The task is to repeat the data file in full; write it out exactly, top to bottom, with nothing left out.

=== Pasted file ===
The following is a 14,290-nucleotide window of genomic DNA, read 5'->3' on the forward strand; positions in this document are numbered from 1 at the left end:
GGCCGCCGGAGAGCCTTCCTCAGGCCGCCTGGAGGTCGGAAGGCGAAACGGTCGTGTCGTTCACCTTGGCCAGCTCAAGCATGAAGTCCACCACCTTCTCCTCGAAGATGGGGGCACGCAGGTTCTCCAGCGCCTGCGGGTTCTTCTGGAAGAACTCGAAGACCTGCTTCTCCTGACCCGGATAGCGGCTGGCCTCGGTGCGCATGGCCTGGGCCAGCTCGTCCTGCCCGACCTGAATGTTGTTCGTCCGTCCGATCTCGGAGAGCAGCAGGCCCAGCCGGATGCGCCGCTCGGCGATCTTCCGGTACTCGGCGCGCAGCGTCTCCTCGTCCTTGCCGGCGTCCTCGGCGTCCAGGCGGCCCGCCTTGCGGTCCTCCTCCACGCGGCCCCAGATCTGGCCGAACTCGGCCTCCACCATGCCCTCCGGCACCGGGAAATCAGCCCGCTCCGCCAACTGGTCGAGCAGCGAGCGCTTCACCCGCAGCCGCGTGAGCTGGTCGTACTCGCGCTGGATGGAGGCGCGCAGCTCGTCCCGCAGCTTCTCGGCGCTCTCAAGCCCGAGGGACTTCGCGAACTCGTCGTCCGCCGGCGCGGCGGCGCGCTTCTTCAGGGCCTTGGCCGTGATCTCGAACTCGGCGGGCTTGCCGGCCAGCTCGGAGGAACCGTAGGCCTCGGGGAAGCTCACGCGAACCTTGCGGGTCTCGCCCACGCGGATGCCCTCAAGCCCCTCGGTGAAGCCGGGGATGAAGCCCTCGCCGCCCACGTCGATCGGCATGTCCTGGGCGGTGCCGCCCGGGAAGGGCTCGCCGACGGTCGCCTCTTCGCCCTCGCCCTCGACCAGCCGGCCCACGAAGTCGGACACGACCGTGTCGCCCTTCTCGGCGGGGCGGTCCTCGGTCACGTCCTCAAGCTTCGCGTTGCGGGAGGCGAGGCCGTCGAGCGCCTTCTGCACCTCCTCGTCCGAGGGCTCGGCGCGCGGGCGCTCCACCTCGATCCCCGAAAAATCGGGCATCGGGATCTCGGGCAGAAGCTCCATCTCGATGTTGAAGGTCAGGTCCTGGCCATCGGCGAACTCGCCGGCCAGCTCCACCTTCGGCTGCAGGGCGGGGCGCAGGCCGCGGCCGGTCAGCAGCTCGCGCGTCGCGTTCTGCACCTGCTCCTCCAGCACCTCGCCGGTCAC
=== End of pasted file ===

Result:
The following is a 14,290-nucleotide window of genomic DNA, read 5'->3' on the forward strand; positions in this document are numbered from 1 at the left end:
GGCCGCCGGAGAGCCTTCCTCAGGCCGCCTGGAGGTCGGAAGGCGAAACGGTCGTGTCGTTCACCTTGGCCAGCTCAAGCATGAAGTCCACCACCTTCTCCTCGAAGATGGGGGCACGCAGGTTCTCCAGCGCCTGCGGGTTCTTCTGGAAGAACTCGAAGACCTGCTTCTCCTGACCCGGATAGCGGCTGGCCTCGGTGCGCATGGCCTGGGCCAGCTCGTCCTGCCCGACCTGAATGTTGTTCGTCCGTCCGATCTCGGAGAGCAGCAGGCCCAGCCGGATGCGCCGCTCGGCGATCTTCCGGTACTCGGCGCGCAGCGTCTCCTCGTCCTTGCCGGCGTCCTCGGCGTCCAGGCGGCCCGCCTTGCGGTCCTCCTCCACGCGGCCCCAGATCTGGCCGAACTCGGCCTCCACCATGCCCTCCGGCACCGGGAAATCAGCCCGCTCCGCCAACTGGTCGAGCAGCGAGCGCTTCACCCGCAGCCGCGTGAGCTGGTCGTACTCGCGCTGGATGGAGGCGCGCAGCTCGTCCCGCAGCTTCTCGGCGCTCTCAAGCCCGAGGGACTTCGCGAACTCGTCGTCCGCCGGCGCGGCGGCGCGCTTCTTCAGGGCCTTGGCCGTGATCTCGAACTCGGCGGGCTTGCCGGCCAGCTCGGAGGAACCGTAGGCCTCGGGGAAGCTCACGCGAACCTTGCGGGTCTCGCCCACGCGGATGCCCTCAAGCCCCTCGGTGAAGCCGGGGATGAAGCCCTCGCCGCCCACGTCGATCGGCATGTCCTGGGCGGTGCCGCCCGGGAAGGGCTCGCCGACGGTCGCCTCTTCGCCCTCGCCCTCGACCAGCCGGCCCACGAAGTCGGACACGACCGTGTCGCCCTTCTCGGCGGGGCGGTCCTCGGTCACGTCCTCAAGCTTCGCGTTGCGGGAGGCGAGGCCGTCGAGCGCCTTCTGCACCTCCTCGTCCGAGGGCTCGGCGCGCGGGCGCTCCACCTCGATCCCCGAAAAATCGGGCATCGGGATCTCGGGCAGAAGCTCCATCTCGATGTTGAAGGTCAGGTCCTGGCCATCGGCGAACTCGCCGGCCAGCTCCACCTTCGGCTGCAGGGCGGGGCGCAGGCCGCGGCCGGTCAGCAGCTCGCGCGTCGCGTTCTGCACCTGCTCCTCCAGCACCTCGCCGGTCAC